Thank you very much for your comment. After examining the study of Huyck et al. (2005), we could find that in their study the Boussinesq eq. is in a different form, and they derived the analytical solutions by the Laplace transform method for different time steps and then took a summation of all the solutions. The derivation process of analytical solutions is clear but a little complicated when compared with ours. Although the concept of our Eq. (6), meaning that the recharge is constant within each time step, is the same as Huyck et al. (2005), the expressions are different. Don’t you think our expression is more concise and neater? We will add the citation and discussion of Huyck et al. (2005) to the article. Thank you again.
 It should be clarified how the results from Troch et al. (2004) were obtained. Were these provided by any of the authors of that paper? Lines 216 and further indicate that the authors did not code these analytical solutions. Then how were these results obtained.
Thank you very much for your comment. The results obtained from Troch et al. (2004) were not provided by any of the authors of that paper. Because the analytical solutions are given as Eqs. (33) and (35) of the paper of Troch et al. (2004), anyone can use them to reproduce the results in the paper. We will revise the description as follows:
“Both figures reveal that our results using the generalized integral transform technique agree well with the analytical solutions derived by the Laplace transform method, i.e. Eqs. (33) and (35) in Troch et al. (2004), thus validating our analytical solutions.”
 The statement on line 222 is problematic: Verhoest and Troch (2000) do not state anywhere that they require 999 terms. They only state that after so many terms the residuals become insignificant, but they never performed an analysis on this. Usually, with these solutions, the results become stable after less than 100 summations.
Thank you very much for your comment. We mistook the meaning “summation of the first 999 terms” from Verhoest and Troch (2000), and we will revise the description as follows:
“As stated in Verhoest and Troch (2000), after solution summation of the first 999 terms, namely O(10^{3}), the residuals become insignificant. In the present study, the solution summation of the first O(10^{2}) terms, usually less than 50, could reach convergence. The convergence of the present solution is better.”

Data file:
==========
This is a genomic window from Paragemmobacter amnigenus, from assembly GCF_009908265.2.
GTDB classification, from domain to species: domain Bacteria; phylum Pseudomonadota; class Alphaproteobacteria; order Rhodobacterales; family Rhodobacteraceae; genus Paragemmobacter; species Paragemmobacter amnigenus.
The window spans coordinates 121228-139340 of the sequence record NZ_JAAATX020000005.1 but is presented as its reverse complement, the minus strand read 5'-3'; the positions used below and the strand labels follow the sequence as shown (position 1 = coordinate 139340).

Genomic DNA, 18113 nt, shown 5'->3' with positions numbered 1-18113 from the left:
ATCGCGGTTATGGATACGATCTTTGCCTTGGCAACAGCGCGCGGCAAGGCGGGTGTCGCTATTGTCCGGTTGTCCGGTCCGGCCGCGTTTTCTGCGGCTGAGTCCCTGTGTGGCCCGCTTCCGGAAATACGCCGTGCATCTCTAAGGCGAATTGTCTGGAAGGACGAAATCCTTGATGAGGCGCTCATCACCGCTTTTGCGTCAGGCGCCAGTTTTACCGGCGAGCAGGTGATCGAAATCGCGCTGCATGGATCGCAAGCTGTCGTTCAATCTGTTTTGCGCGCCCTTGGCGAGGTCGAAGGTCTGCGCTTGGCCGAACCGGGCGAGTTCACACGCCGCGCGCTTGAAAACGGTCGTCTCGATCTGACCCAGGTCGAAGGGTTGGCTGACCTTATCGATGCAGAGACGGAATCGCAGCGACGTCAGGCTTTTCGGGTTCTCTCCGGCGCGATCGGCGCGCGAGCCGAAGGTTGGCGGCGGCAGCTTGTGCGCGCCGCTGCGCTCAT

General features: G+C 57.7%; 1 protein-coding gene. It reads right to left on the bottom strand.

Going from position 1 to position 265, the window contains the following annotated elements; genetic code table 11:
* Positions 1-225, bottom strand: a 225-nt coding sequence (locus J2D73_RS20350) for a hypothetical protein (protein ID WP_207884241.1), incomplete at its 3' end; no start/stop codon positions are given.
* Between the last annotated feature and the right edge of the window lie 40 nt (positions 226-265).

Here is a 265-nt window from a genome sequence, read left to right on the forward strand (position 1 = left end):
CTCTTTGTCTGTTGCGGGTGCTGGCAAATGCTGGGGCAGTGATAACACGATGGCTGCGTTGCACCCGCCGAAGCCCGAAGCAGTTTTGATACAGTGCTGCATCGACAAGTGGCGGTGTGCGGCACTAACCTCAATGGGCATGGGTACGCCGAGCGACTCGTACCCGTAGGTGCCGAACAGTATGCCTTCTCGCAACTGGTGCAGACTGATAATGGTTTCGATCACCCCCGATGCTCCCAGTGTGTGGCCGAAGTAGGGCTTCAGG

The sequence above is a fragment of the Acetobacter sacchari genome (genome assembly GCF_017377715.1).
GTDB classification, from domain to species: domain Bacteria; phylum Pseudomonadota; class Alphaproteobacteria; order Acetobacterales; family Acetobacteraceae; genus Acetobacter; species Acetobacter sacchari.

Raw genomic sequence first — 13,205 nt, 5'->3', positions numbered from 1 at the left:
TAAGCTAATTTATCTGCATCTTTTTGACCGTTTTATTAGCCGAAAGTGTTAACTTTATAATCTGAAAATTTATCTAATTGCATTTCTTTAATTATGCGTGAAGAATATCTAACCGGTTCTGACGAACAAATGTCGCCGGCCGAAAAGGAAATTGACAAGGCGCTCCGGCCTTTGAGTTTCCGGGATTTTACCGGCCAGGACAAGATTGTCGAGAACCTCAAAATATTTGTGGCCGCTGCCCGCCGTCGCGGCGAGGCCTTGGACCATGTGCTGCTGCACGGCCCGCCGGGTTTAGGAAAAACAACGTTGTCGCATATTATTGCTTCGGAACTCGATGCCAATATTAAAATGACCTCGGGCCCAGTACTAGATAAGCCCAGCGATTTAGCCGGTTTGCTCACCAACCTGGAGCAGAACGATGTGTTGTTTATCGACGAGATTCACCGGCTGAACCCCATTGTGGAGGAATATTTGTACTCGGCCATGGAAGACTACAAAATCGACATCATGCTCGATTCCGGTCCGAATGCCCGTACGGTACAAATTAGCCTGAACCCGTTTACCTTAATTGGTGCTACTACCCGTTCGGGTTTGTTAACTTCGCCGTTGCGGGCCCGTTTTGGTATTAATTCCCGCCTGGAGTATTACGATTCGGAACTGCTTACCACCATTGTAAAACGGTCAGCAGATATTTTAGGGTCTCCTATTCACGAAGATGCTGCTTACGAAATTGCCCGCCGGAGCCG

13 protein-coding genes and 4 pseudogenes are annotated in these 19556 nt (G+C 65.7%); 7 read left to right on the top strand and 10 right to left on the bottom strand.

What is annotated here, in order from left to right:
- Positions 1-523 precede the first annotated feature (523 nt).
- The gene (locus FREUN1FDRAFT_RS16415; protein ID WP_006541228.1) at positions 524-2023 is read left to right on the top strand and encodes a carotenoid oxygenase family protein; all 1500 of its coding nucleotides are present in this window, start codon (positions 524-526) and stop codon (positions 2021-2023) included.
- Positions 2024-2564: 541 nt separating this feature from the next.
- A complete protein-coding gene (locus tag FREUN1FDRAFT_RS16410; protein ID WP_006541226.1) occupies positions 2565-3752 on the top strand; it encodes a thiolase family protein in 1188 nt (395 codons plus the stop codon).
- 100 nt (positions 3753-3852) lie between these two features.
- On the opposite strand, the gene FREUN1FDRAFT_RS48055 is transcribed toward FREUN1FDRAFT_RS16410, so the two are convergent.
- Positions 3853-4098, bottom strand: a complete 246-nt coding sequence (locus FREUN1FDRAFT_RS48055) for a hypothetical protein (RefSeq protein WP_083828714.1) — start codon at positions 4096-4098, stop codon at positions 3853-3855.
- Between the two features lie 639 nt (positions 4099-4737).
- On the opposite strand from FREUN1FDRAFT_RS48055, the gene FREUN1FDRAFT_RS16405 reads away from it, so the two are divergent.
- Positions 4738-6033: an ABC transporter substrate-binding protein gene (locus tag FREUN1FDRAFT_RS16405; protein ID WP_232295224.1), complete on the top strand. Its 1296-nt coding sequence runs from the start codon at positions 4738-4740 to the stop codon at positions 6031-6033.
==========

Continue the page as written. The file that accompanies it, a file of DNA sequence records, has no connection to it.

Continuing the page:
My major concern is the statement on line 247: the analytical solution is supposed to be highly sensitive to the fitting parameter b. When comparing a numerical solution to an analytical solution, the results should ALWAYS be equal, regardless of the parameters that are used. The only exception is when oscillations are obtained, but then either the temporal or spatial discretization should be modified. Looking at figures 8 through 15, it is clear that the discrepancies are too large, and something must be wrong. I did not check the mathematical solution, but either there is an issue there, and/or there is something wrong in the coding, and/or the numerical solution has issues. This is something that must be corrected before the paper can be accepted.
Thank you very much for your comment. The reviewer said “When comparing a numerical solution to an analytical solution, the results should ALWAYS be equal, regardless of the parameters that are used.” I totally agree with this point when both solutions are derived from the same governing equations, initial/boundary conditions and input parameters. However, an analytical solution to a LINEARIZED governing equation is possibly not equal to a numerical solution to a NONLINEAR governing equation. This present analytical solution is obtained for a linearized equation, but the present numerical solution is for a nonlinear equation which was described on Line 177 (original version of MS) “a numerical model was developed to solve the original nonlinear equation, Eq. (4)”. Both solutions are to different governing equations, so there are discrepancies in between. For the numerical solution by a finite difference method (F.D.M.) to the same LINEARIZED equation, the results are given below:
It shows that the numerical solutions are equal to the analytical solutions based on the same governing equations and same scenarios, thus justifying that the present analytical solutions are correct.